GOP Boss Clears Room Instead of Listening to Concerns About Racism of Proposal


By Camaron Stevenson

February 14, 2020

The anti-sanctuary city resolution is one of a string of immigration-related bills opponents say is an effort to resurrect some of SB1070’s most discriminatory provisions.

Republican lawmakers forcibly removed immigration advocates from the Capitol Thursday night after the group called a proposal to constitutionally forbid sanctuary cities racially motivated.

The controversial resolution, SCR 1007, would require local governments in the state to comply with federal immigration laws and forbids them from restricting immigration officers in any way. Resolution sponsor Sylvia Allen, R-Snowflake, calls it a ban on sanctuary cities, but opponents fear it opens the door to racial profiling.

Members of the immigration rights group Latinos United for Change in Arizona spoke at Thursday’s Senate Judiciary Committee hearing, comparing the resolution to SB 1070. The 2010 bill brought national scrutiny over its strict enforcement of immigration laws. Darrell Hill, policy director for the American Civil Liberties Union of Arizona, told lawmakers during the hearing that Allen’s resolution would be an expansion of the 2010 law.

Promises Kept

The resolution is a fulfillment of Gov. Doug Ducey’s promise earlier this year to ban sanctuary cities in Arizona. Ducey did not specify what is considered a sanctuary city, and there are no legal definitions for the term at the federal level.

Opponents of the resolution say the language is too vague and would allow local law enforcement to play the role of federal enforcer. SB 1070 allowed local police similar privileges, including the power to demand immigration papers from anyone suspected to be in the country illegally. The “show me your papers” provision was removed in 2016 after lawsuits claimed the practice led to racial profiling.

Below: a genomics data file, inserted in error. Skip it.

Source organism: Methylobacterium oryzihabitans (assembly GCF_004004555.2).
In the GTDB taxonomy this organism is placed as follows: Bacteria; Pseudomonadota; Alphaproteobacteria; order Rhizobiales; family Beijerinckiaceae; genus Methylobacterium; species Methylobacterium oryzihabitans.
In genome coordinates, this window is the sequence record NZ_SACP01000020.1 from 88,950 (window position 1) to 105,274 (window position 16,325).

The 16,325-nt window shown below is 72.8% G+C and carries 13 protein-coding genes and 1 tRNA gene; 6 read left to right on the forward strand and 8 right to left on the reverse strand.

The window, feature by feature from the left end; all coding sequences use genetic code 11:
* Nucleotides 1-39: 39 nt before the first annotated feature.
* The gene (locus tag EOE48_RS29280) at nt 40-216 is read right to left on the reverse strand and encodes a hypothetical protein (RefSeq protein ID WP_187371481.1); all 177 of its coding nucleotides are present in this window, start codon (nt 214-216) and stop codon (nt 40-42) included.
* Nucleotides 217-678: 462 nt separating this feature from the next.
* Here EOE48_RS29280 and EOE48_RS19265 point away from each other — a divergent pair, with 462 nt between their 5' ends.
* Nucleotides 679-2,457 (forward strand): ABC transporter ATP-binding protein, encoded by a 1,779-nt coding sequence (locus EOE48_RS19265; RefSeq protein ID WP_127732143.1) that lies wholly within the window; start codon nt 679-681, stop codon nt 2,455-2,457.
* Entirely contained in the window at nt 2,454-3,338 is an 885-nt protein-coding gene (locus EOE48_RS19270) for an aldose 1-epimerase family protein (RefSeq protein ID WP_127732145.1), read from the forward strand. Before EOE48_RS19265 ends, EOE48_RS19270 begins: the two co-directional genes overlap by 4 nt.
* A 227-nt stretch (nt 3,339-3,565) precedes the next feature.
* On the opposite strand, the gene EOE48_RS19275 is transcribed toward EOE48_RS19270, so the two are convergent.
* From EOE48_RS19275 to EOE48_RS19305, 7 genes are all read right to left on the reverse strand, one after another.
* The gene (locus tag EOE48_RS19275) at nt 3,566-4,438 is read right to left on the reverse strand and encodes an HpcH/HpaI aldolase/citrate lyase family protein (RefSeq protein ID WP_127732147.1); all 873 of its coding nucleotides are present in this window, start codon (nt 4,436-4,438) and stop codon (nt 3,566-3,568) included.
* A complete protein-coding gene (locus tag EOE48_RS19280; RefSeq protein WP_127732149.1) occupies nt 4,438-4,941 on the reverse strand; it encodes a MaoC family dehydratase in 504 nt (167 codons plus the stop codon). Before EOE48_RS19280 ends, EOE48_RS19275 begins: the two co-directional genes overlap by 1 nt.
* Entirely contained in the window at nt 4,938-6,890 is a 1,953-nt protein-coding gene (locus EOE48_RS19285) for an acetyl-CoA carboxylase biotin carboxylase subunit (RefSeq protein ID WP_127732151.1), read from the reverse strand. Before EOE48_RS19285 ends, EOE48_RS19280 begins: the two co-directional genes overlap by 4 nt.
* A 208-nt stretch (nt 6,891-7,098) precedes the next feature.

“SCR1007 turns every part of Arizona’s government into immigration enforcers, destroying the trust between community and government,” Darrell said. He said the resolution would send the state to the “dark ages right after 1070 when political turmoil and fear gripped Arizona.”

But it wasn’t until the bill was accused of enabling racism that lawmakers began to fidget in their seats. Hugo Polanco, a lobbyist for LUCHA, told the committee that as the son of immigrants, he saw the damage caused by SB 1070 firsthand. Polanco said the new resolution had the same effects of enabling racism as the 2010 law.

“I’m going to caution you on the vitriol. There’s nothing racist about anybody up here,” committee Chairman Eddie Farnsworth, R-Gilbert, told Polanco. “I’m going to caution you. Testify, but you don’t need to be vitriolic.”

‘It’s because of immigrants.’

But remarks made by Allen as recently as last July have largely been decried as racist. During an event at the Arizona Republican Party offices in Phoenix, Allen called for more control in the immigration process to ensure Latino birthrates did not surpass white birthrates.

“We are not reproducing ourselves, the birthrates. But here’s what I see is the issue. It’s because of immigration,” Allen said at the time, adding that there “aren’t enough white kids to go around.”

In response to Farnsworth’s warning, Polanco told the committee: “SB1070 ripped my family apart. Reject this racist, divisive and hateful legislation.”

At that, Farnsworth cut off Polanco, sparking outcry from the crowd. Activists drowned out the sound of Farnsworth banging his gavel, chanting,  Let him speak! Let him speak!”

Farnsworth called for a recess. He then called for Department of Public Safety officers, and had 10 people in attendance removed from the hearing room.

After removing the activists, Farnworth called the resolution to a vote. It passed along party lines.

If approved by the state legislature, the resolution will be voted on later this year.


  • Camaron Stevenson

    Camaron is the Founding Editor and Chief Political Correspondent for The Copper Courier, and has worked as a journalist in Phoenix for over a decade. He also teaches multimedia journalism at the Walter Cronkite School of Journalism and Mass Communication at Arizona State University.

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